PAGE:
Vague Child Protection Law Puts Onus on Physician to Report

Authored May 1, 2000

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Originally published May 2000. Canadian Medical Association Journal.

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Ontario physicians and other health professionals now have a large but ambiguous responsibility to report not only children who “suffer abuse” but also cases in which a child is “in need of protection.” New child protection legislation, which was approved in May 1999, aims to prevent children from falling through the cracks of the child protection system, says Toronto lawyer Tracey Tremayne-Lloyd, an expert in health law at Tremayne Lloyd Partners.

A child “in need of protection” is one whose best interests, protection and well-being are not being sustained. The legislation will undoubtedly lead to more reporting and awareness — a good thing, says Tremayne-Lloyd — but it also puts physicians in a vulnerable legal position. They are now legally liable for failing to report cases, and penalties include fines of up to $1000 and imprisonment for up to a year. The new legislation also allows children to sue physicians for failing to protect them. And since the limitation period for starting legal action does not begin until the child has turned 18, the physician’s potential liability and exposure extends for years.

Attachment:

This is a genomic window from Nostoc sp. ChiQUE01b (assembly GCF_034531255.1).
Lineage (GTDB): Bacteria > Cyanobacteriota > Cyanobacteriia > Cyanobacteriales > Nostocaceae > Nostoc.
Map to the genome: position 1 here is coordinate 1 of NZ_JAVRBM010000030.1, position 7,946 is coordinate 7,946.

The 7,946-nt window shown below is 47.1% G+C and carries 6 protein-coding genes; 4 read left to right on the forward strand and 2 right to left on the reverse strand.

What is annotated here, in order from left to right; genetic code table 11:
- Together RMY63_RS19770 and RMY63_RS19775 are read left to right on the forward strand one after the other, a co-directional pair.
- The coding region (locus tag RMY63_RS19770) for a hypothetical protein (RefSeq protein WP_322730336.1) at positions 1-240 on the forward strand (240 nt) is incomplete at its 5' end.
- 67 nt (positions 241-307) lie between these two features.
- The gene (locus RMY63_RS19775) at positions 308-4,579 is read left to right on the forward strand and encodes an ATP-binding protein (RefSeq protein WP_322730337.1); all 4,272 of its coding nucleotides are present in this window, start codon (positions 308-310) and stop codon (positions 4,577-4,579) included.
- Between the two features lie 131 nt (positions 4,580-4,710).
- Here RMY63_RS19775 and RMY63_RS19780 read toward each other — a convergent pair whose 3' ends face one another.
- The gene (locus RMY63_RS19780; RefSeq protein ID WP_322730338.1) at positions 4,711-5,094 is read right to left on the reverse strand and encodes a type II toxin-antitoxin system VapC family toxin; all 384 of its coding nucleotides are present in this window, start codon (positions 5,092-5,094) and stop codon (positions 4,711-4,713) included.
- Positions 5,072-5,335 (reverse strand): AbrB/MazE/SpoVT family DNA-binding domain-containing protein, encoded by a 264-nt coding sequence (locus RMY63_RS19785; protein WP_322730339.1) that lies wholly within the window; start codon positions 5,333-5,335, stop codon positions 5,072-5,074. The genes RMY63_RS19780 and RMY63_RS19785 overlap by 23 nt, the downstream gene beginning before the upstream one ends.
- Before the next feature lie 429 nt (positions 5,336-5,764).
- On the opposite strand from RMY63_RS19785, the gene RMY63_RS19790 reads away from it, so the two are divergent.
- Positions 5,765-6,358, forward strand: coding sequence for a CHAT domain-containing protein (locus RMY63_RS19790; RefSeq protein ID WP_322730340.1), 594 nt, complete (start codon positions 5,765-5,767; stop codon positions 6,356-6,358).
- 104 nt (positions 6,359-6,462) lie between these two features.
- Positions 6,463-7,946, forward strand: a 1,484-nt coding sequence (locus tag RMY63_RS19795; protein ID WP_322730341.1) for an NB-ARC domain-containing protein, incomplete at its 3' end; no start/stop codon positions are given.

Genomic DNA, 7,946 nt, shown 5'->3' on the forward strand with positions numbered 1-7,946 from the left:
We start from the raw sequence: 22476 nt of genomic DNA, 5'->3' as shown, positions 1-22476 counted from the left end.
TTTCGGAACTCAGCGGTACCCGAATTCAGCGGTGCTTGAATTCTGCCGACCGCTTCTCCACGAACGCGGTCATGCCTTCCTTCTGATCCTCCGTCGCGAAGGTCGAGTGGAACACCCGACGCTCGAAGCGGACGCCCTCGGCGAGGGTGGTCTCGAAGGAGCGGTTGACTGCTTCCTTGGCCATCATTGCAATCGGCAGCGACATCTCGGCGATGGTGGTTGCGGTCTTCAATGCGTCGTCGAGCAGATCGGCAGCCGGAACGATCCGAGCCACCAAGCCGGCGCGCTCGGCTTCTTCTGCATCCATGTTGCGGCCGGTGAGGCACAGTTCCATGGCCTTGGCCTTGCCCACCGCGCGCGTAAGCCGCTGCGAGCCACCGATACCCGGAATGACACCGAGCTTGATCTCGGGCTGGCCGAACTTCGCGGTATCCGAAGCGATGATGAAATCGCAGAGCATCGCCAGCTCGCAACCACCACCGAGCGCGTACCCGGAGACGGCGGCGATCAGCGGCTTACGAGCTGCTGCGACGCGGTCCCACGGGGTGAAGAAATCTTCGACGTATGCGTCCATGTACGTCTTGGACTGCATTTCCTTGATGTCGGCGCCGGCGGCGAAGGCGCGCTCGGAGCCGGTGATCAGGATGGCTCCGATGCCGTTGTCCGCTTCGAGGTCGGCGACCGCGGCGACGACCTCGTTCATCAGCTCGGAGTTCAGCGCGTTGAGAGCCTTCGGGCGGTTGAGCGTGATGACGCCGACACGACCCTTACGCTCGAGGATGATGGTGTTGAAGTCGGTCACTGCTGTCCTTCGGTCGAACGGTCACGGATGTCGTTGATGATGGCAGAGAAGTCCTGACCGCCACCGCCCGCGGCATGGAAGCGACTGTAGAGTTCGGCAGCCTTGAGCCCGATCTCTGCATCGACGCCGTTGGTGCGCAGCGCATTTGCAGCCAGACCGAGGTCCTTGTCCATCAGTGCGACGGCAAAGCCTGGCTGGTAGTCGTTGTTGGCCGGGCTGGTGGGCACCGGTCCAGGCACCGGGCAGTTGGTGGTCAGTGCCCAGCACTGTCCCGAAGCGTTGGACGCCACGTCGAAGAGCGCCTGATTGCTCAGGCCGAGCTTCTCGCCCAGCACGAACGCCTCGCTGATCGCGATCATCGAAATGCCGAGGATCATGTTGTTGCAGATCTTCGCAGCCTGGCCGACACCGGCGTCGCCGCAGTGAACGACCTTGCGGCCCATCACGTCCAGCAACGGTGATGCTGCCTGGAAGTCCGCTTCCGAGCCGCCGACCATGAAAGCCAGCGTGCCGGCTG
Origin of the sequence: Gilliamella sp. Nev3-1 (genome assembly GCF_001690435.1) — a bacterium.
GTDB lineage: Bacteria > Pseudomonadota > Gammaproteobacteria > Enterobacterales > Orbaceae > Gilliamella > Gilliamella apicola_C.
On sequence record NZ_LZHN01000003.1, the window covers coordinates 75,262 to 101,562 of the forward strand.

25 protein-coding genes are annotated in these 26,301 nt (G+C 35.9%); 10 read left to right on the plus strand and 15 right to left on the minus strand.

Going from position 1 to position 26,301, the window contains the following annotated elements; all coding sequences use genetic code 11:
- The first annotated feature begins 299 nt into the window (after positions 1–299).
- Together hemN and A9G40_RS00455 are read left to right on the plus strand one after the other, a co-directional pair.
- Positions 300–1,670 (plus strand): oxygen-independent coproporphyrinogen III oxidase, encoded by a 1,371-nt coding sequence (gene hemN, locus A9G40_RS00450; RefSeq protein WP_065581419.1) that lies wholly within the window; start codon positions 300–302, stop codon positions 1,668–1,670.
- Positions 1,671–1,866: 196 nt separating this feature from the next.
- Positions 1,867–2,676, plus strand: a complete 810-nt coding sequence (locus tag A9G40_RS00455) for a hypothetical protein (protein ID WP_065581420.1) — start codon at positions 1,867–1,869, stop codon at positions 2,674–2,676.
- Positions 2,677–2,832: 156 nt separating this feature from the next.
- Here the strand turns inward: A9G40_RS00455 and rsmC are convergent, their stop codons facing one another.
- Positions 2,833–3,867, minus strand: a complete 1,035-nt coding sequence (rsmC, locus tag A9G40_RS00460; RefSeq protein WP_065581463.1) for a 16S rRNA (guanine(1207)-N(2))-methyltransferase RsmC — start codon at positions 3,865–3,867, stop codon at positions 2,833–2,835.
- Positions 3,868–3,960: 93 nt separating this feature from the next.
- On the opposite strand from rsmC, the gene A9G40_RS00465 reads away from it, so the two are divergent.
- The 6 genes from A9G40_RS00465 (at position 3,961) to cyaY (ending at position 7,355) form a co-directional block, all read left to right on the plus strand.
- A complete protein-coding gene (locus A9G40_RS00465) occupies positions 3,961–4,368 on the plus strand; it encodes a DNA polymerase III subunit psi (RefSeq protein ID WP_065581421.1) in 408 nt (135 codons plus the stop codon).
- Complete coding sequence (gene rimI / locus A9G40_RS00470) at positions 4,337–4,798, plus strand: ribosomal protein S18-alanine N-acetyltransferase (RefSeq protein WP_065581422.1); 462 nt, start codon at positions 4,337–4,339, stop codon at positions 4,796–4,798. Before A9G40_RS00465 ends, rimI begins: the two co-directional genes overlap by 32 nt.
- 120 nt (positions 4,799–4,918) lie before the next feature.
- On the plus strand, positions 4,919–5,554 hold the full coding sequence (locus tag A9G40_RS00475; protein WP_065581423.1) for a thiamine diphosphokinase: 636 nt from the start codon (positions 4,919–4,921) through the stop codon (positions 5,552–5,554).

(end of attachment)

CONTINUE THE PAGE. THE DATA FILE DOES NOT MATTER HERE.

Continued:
It puts physicians in an awkward situation, says Tremayne-Lloyd. “If physicians act precipitously, it can create conflict with the family and destroy the patient–physician relationship. But, if they don’t act, they could be fined and then sued for damages.”

There have been no charges under the legislation, but Tremayne-Lloyd says it’s only a matter of time. She also believes that other provinces will adopt similar legislation. She says physicians should err on the side of caution, arguing that it is better to make 2 or 3 mistakes than to let a case slip by.

Tremayne-Lloyd acknowledges there will likely be some frivolous claims “but there are a lot of children out there suffering in situations where people in authority do nothing.”


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